Page 256 - Jewish Book Annual Volume 50

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and bestow grace upon the worthy”)
□,dVxi mxaV □’ion Va*U DN1
(“You are charitable to hundreds and thousands”). The
reference for the former is a
for the Days o f Awe,
ttswa ma T
(“He who holds in his hand the measure of
judgement”): rDlVan Vti D’DVa “pVaan (“He sets kings on their
throne since dominion is his”), and for the latter, the Eighteen
Benedictions: D’aiB DHOn Van (“He bestows loving-kindness”).23
All of the Nagid’s liturgical works can be understood in their
plain meaning even when he makes reference to rabbinic sourc­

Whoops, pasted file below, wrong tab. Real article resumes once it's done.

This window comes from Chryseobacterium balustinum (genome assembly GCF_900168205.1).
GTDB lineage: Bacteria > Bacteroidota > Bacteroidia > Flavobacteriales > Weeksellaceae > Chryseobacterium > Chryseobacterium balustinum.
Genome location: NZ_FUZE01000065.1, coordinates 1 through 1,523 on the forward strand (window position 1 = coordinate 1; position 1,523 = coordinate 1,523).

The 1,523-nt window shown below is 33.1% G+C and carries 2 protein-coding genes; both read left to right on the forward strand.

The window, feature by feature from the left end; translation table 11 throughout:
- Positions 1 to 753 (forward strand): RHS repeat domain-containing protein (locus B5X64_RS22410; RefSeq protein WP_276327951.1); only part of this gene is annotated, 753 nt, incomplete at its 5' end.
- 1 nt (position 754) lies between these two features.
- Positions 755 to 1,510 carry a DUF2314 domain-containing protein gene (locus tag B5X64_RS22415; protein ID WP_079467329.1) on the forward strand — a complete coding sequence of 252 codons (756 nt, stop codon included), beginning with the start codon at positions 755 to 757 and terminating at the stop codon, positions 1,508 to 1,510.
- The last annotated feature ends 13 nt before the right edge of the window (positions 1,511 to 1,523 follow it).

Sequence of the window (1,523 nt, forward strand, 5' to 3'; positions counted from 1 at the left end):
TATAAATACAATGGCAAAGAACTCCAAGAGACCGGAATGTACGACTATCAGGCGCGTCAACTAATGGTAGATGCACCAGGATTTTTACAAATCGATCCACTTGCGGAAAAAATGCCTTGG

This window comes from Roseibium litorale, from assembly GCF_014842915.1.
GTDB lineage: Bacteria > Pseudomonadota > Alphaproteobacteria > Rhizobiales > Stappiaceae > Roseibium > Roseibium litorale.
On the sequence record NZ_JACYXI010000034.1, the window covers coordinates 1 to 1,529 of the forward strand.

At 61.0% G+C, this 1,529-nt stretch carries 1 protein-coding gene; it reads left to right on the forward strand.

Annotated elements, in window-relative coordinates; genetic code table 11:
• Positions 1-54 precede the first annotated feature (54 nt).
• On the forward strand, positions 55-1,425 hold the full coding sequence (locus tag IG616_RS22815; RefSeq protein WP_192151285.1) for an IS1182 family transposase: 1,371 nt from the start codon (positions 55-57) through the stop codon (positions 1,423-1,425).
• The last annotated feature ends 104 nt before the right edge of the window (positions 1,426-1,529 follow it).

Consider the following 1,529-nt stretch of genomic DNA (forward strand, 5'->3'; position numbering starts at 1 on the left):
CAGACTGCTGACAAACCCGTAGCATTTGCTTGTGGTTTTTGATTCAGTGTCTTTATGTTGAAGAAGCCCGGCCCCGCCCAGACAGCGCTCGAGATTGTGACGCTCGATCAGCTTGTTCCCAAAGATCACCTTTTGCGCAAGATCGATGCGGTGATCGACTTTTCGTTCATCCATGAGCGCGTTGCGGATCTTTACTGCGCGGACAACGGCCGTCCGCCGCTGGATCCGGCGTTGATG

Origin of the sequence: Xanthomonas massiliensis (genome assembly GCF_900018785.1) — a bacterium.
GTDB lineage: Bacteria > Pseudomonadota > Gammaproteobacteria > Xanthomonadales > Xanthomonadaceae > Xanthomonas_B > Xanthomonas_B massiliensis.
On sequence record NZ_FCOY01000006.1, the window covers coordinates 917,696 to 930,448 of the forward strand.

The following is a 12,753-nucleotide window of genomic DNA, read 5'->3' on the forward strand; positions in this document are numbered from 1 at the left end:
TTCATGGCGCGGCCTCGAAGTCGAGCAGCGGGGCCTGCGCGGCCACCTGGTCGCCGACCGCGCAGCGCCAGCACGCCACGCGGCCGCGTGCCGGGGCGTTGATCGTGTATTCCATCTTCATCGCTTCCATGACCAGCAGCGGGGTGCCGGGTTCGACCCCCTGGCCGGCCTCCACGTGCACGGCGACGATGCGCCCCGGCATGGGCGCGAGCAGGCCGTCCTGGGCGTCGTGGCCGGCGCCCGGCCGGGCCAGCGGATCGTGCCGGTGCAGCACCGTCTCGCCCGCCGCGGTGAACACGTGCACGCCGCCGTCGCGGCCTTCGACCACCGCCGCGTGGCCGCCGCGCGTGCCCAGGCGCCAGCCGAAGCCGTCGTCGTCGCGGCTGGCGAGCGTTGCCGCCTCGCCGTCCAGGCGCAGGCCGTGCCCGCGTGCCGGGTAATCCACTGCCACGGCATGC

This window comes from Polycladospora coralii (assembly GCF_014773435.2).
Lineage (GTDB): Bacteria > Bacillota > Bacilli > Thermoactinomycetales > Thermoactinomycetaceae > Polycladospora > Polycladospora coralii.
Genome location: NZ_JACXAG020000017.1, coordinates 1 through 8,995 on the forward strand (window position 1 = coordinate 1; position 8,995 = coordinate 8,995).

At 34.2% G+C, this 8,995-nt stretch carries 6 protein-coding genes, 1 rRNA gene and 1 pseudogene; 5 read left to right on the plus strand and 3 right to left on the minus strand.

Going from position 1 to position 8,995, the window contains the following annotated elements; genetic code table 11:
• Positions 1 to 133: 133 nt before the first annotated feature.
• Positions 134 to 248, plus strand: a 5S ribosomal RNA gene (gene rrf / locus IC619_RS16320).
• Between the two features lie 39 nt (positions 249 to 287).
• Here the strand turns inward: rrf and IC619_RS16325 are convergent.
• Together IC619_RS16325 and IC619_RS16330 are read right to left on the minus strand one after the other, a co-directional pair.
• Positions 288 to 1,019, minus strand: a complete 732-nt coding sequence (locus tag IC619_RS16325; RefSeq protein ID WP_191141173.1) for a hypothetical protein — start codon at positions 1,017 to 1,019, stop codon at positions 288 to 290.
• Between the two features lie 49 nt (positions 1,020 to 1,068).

es, as in the following examples: l )“Woe is to me, what can
I say on what my sins have wrought
— a rabbinic term
from Sanhedrin, 65b. 2)“He who spreads out the skies upon
his earth like a dome
r n j ?D ,”
— a term found in Baraita de-
Shmuel ha-Qatan, l . 24
Therefore, it is quite possible that Abraham Ibn Ezra’s model
for writing liturgical poetry may have been Samuel the Nagid,
against whose standards he judges the
of Eleazar Qalir
in his commentary to Ecclestiastes 5:1.
23. Cf.
Mahazor La-yamim Ha-noraim,
p. 225 and p. 9.
24. Cf.
Divan Shmuel Hanagid,
pp. 320 and 322.